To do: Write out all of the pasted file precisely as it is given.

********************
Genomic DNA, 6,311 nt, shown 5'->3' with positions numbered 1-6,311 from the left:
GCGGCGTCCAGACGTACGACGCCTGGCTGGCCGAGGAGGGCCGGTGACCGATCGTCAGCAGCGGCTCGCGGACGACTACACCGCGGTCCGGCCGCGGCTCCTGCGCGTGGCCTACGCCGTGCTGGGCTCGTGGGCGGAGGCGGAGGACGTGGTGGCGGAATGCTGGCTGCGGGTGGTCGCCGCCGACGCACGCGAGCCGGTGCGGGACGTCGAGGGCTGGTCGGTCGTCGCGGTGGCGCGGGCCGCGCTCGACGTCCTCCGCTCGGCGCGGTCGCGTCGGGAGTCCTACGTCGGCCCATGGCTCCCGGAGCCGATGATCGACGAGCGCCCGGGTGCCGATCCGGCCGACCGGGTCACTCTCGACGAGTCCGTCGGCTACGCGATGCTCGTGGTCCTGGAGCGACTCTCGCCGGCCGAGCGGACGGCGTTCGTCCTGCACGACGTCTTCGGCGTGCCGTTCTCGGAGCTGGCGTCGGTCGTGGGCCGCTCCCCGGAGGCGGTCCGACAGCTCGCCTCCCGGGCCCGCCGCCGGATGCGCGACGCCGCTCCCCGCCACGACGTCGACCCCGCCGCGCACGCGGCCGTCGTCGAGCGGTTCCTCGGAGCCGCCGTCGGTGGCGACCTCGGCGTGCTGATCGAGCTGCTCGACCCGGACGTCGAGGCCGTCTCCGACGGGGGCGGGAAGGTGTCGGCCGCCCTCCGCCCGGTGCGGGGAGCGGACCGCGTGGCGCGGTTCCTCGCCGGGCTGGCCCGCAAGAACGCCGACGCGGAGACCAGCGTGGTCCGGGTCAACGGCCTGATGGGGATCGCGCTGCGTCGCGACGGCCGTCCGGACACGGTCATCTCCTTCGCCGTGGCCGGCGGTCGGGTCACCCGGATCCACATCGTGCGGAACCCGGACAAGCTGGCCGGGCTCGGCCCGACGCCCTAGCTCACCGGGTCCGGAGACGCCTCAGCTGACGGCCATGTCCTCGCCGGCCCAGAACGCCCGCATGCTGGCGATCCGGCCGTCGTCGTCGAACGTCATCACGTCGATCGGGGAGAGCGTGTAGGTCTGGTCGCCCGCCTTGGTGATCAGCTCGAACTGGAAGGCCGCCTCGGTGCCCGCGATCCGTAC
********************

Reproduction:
Genomic DNA, 6,311 nt, shown 5'->3' with positions numbered 1-6,311 from the left:
GCGGCGTCCAGACGTACGACGCCTGGCTGGCCGAGGAGGGCCGGTGACCGATCGTCAGCAGCGGCTCGCGGACGACTACACCGCGGTCCGGCCGCGGCTCCTGCGCGTGGCCTACGCCGTGCTGGGCTCGTGGGCGGAGGCGGAGGACGTGGTGGCGGAATGCTGGCTGCGGGTGGTCGCCGCCGACGCACGCGAGCCGGTGCGGGACGTCGAGGGCTGGTCGGTCGTCGCGGTGGCGCGGGCCGCGCTCGACGTCCTCCGCTCGGCGCGGTCGCGTCGGGAGTCCTACGTCGGCCCATGGCTCCCGGAGCCGATGATCGACGAGCGCCCGGGTGCCGATCCGGCCGACCGGGTCACTCTCGACGAGTCCGTCGGCTACGCGATGCTCGTGGTCCTGGAGCGACTCTCGCCGGCCGAGCGGACGGCGTTCGTCCTGCACGACGTCTTCGGCGTGCCGTTCTCGGAGCTGGCGTCGGTCGTGGGCCGCTCCCCGGAGGCGGTCCGACAGCTCGCCTCCCGGGCCCGCCGCCGGATGCGCGACGCCGCTCCCCGCCACGACGTCGACCCCGCCGCGCACGCGGCCGTCGTCGAGCGGTTCCTCGGAGCCGCCGTCGGTGGCGACCTCGGCGTGCTGATCGAGCTGCTCGACCCGGACGTCGAGGCCGTCTCCGACGGGGGCGGGAAGGTGTCGGCCGCCCTCCGCCCGGTGCGGGGAGCGGACCGCGTGGCGCGGTTCCTCGCCGGGCTGGCCCGCAAGAACGCCGACGCGGAGACCAGCGTGGTCCGGGTCAACGGCCTGATGGGGATCGCGCTGCGTCGCGACGGCCGTCCGGACACGGTCATCTCCTTCGCCGTGGCCGGCGGTCGGGTCACCCGGATCCACATCGTGCGGAACCCGGACAAGCTGGCCGGGCTCGGCCCGACGCCCTAGCTCACCGGGTCCGGAGACGCCTCAGCTGACGGCCATGTCCTCGCCGGCCCAGAACGCCCGCATGCTGGCGATCCGGCCGTCGTCGTCGAACGTCATCACGTCGATCGGGGAGAGCGTGTAGGTCTGGTCGCCCGCCTTGGTGATCAGCTCGAACTGGAAGGCCGCCTCGGTGCCCGCGATCCGTAC